Tuesday, June 25, 2024

Fighting World Hunger With Solar Energy

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Although carbon-neutral initiatives are increasing, without effective implementation, the world target of reaching zero hunger by 2030 will not be possible.

Technology has become an indispensable part of our lives, but we still find ourselves complaining about minor inconveniences every now and then. While for most of us imagining life without technology is difficult, there is a large population that is struggling to have access to even basic human needs. According to a 2019 report by Food and Agriculture Organization of the UN, more than 820 million people are still suffering from hunger globally and the number is continuously rising. One such example is Zimbabwe, where more than five million people are currently facing this problem.

Amidst dwindling natural resources, we need to consider viable solutions to meet global demands of nutritional food for the growing population and improve the livelihood of people. What are the major reasons behind food scarcity, and how solar can make a significant impact in tackling the issue?

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Unsustainable ways of farming involve deforestation and greenhouse gas emissions, which result in climate change. Unsuitable weather conditions, such as droughts and floods, continue to ruin crops. Proper utilisation of available lands and irrigation is the need of the hour to solve this issue. As solar panels become more cost-effective every day, these can not only aid in achieving this aim but also reduce the carbon footprint.

(Credit: https://smartfloatingfarms.com)
(Credit: https://smartfloatingfarms.com)

For instance, SunCulture makes affordable solar-powered machines for irrigation. The machines use solar panels to pump water from any source in the vicinity. The amount of water available per day depends on distance between the pump and source. A mobile app is used to design customised irrigation systems with inbuilt sprinklers for farmers, thereby giving a high yield while conserving water.

Many such companies as Golden State Clean Energy have been converting unused lands to solar farms. Electricity produced is used for powering various agricultural activities.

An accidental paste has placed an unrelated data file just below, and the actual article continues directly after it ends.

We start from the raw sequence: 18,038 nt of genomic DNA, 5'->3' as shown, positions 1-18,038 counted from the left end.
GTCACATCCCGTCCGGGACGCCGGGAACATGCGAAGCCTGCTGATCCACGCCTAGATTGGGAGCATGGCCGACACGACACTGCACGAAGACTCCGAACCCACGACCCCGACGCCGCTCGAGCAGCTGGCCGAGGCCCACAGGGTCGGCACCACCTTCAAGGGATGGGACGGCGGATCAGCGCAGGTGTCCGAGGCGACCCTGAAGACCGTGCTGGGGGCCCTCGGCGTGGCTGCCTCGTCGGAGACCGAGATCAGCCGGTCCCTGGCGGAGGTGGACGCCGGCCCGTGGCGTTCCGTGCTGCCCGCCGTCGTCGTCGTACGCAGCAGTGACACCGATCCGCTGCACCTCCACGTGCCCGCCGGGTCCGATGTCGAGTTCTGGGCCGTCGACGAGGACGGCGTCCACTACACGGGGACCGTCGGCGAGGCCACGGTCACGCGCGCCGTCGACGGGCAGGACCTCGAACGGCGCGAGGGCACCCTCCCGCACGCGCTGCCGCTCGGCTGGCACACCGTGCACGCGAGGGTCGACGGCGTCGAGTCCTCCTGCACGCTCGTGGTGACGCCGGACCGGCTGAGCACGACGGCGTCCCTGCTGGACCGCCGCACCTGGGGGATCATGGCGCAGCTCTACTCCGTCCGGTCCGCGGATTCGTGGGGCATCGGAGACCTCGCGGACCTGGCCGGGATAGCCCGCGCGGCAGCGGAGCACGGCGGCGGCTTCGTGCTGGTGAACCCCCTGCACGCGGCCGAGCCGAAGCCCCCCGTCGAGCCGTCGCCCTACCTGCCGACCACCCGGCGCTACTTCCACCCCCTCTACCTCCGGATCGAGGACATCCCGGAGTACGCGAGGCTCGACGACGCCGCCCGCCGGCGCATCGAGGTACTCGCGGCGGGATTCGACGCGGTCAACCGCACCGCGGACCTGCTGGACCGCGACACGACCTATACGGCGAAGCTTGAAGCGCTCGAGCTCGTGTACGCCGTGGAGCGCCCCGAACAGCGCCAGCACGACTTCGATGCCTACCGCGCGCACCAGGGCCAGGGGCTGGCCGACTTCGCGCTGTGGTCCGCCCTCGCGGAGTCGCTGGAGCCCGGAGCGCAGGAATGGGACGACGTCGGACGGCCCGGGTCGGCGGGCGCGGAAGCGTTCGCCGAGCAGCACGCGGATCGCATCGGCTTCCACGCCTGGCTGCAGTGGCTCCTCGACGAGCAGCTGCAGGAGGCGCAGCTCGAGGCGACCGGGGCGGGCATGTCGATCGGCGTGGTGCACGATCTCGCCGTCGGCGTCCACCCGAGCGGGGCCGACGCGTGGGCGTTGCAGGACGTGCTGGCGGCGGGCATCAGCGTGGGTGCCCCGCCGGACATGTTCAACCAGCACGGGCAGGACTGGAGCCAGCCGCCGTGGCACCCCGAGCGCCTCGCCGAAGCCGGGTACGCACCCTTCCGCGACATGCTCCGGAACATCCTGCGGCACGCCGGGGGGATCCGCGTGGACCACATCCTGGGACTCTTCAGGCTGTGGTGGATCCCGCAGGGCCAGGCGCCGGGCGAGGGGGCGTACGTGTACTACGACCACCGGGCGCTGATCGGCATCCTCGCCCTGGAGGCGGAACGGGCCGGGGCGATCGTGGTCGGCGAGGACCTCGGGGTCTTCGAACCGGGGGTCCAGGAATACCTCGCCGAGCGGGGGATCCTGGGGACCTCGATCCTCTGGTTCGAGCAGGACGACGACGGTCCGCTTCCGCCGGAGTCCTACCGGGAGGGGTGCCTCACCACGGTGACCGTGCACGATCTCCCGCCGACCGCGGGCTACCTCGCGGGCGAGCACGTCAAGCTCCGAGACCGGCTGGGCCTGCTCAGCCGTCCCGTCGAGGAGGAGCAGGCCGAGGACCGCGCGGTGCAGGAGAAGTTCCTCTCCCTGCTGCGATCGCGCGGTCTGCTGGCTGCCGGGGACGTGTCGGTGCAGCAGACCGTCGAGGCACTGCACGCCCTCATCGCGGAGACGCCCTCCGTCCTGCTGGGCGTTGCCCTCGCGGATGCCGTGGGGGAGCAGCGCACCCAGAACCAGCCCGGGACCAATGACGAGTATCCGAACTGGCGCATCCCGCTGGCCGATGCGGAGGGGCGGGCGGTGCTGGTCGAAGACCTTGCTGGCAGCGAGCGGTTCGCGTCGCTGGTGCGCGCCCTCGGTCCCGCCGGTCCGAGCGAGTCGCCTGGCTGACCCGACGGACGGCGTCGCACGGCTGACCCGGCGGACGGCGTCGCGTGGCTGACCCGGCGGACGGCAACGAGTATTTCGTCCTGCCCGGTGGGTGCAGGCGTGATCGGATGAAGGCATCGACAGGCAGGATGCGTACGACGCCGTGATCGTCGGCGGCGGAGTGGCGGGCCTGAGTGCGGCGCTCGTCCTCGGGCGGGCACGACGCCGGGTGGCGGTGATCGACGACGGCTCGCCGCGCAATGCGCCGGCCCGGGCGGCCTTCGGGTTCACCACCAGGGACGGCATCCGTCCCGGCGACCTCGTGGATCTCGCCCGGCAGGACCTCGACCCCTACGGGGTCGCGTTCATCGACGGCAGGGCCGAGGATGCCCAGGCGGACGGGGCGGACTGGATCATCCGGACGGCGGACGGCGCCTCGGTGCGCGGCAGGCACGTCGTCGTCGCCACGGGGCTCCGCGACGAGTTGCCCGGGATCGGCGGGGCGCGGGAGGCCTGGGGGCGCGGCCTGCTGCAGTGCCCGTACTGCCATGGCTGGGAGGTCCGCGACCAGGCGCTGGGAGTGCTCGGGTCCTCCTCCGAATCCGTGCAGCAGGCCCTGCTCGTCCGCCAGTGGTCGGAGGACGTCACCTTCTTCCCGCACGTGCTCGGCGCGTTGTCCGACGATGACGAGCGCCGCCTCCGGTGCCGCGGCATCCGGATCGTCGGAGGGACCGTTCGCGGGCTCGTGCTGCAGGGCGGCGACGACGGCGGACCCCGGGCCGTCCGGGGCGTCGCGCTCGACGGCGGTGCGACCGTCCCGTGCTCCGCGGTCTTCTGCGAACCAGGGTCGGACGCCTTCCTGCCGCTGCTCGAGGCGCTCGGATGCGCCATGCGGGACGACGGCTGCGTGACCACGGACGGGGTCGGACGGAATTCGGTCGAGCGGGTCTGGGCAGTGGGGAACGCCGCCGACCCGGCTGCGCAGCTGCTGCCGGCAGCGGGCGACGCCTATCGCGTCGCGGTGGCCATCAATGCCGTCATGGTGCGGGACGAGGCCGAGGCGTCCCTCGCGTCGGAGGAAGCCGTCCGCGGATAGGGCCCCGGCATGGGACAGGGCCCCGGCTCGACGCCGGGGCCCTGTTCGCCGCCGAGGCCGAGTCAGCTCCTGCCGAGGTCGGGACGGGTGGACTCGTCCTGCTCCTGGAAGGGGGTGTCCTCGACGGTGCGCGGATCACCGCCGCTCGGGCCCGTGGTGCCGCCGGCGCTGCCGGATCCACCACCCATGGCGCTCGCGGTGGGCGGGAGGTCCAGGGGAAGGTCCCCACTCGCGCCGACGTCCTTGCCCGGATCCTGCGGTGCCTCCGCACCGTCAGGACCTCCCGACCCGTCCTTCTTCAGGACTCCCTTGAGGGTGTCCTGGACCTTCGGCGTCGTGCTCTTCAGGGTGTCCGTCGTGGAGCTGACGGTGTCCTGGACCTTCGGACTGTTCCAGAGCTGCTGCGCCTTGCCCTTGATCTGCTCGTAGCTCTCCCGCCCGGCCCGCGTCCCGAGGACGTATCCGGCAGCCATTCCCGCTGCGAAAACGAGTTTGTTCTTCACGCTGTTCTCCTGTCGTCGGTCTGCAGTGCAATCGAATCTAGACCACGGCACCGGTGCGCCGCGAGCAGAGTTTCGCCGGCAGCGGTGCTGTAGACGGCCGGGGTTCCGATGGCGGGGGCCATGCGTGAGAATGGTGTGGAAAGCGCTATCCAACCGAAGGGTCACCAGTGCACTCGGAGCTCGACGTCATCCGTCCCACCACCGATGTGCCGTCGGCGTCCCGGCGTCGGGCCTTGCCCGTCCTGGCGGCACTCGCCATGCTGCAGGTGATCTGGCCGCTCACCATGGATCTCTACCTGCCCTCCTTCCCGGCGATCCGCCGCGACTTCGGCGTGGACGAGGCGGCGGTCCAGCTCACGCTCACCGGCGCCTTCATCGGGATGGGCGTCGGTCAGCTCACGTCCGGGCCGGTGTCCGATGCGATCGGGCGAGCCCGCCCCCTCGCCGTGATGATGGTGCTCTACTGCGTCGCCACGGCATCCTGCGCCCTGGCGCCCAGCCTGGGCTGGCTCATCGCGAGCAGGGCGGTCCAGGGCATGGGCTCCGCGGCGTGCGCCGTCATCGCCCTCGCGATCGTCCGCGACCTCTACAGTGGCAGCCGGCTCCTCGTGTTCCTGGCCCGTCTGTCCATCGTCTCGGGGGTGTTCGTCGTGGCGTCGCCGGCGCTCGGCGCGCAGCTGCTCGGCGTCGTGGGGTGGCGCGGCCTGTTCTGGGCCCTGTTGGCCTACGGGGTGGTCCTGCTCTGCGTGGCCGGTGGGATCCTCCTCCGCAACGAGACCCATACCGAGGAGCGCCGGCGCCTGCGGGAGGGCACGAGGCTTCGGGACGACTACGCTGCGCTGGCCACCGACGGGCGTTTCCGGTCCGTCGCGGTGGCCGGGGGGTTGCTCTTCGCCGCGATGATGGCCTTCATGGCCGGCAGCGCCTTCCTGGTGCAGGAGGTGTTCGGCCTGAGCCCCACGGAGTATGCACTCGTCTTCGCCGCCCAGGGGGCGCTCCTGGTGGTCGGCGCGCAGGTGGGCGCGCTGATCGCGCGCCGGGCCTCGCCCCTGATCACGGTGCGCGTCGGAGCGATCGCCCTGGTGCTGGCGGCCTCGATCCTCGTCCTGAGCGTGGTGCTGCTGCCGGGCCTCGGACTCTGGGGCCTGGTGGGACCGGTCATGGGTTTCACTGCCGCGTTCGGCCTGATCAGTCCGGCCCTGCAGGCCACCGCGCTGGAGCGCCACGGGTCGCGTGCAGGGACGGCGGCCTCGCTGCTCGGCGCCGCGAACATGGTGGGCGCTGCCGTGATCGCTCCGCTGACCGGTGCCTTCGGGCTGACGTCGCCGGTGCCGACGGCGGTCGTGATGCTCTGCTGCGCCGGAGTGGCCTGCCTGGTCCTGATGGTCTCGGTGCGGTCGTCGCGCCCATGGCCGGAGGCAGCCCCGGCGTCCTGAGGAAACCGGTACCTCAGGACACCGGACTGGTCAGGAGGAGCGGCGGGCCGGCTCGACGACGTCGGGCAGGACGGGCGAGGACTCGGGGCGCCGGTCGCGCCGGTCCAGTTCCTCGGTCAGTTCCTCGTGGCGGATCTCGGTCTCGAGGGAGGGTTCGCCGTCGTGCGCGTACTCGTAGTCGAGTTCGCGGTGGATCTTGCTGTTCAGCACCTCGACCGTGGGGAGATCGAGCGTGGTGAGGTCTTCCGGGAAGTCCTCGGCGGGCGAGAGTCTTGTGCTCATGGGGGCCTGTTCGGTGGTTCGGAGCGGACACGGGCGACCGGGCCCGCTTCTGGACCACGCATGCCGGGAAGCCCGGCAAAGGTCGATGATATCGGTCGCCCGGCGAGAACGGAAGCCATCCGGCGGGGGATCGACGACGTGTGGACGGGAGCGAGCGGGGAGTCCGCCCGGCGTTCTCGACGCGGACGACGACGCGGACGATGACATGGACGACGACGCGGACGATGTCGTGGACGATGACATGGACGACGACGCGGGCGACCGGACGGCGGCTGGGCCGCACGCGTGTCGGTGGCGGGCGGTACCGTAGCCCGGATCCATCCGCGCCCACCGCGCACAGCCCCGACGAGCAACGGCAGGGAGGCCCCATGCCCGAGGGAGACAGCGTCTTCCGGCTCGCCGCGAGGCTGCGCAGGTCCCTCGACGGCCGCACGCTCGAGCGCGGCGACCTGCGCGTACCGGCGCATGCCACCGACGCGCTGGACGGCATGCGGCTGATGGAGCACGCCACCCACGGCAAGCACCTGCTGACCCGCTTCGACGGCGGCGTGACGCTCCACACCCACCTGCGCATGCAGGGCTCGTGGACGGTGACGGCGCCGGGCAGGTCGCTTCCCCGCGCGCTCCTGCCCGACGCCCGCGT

Unoccupied space in these large patches of land can be further utilised for farming. An example is north-eastern Japan where farms have grown cloud-ear mushrooms below solar panels, since these mushrooms thrive in dark and humid conditions.

A smart floating farm is another alternative to land-based farming. The top layer in this farm has photovoltaic cells to generate electricity. Openings for the lower layer ensure that sunlight reaches the plants. Other renewable energy sources like wind turbines and systems for power generation from waves are also available. Besides a rainwater collector and a water recycling system is present to meet water demands. Plants are grown in a hydroponic system without soil, thereby excluding the requirement for suitable land conditions. Ground level is used for fishing and storage. Benefits include no dependence on rainfall, reduced imports and faster time-to-market.

Many a time, even after sufficient cultivation, food wastage at one place results in deficiency in another. One of the main reasons behind this is absence of cold storage, as there is a lack of access to electricity in many underdeveloped areas in developing countries. Solar refrigerators, like ColdHubs, provide a sustainable way of storing perishable food items and can reduce wastage significantly by increasing their shelf life through heavy insulation. Thermal energy from sunlight is sufficient to convert the refrigerant from gaseous form to liquid, which returns to gaseous form once heat is removed. Operational cost gets reduced due to higher energy efficiency and absence of electrical source or DC to AC converter.

We all know how plants make their food through photosynthesis. Now, scientists have found a way to use carbon-dioxide and sunlight in a similar manner. In 2017, Lappeenranta University of Technology and VTT Technical Research Centre of Finland jointly produced a protein using carbon-dioxide and electricity from a clean source of energy for fermentation. This protein can be fed to cattle as well.

Finland-based Solar Foods plans to bring the protein powder prepared by extracting carbon-dioxide from air using carbon-capture technology (like that provided by Global Thermostat), water, nutrients and vitamins under the name Solein into the market by 2021. As per reports, with fifty per cent protein, 20 to 25 per cent carbohydrates and five to ten per cent fats, this could be an ingredient in a wide variety of applications.

Although such carbon-neutral initiatives are increasing, without effective implementation, the world target of reaching zero hunger by 2030 will not be possible.



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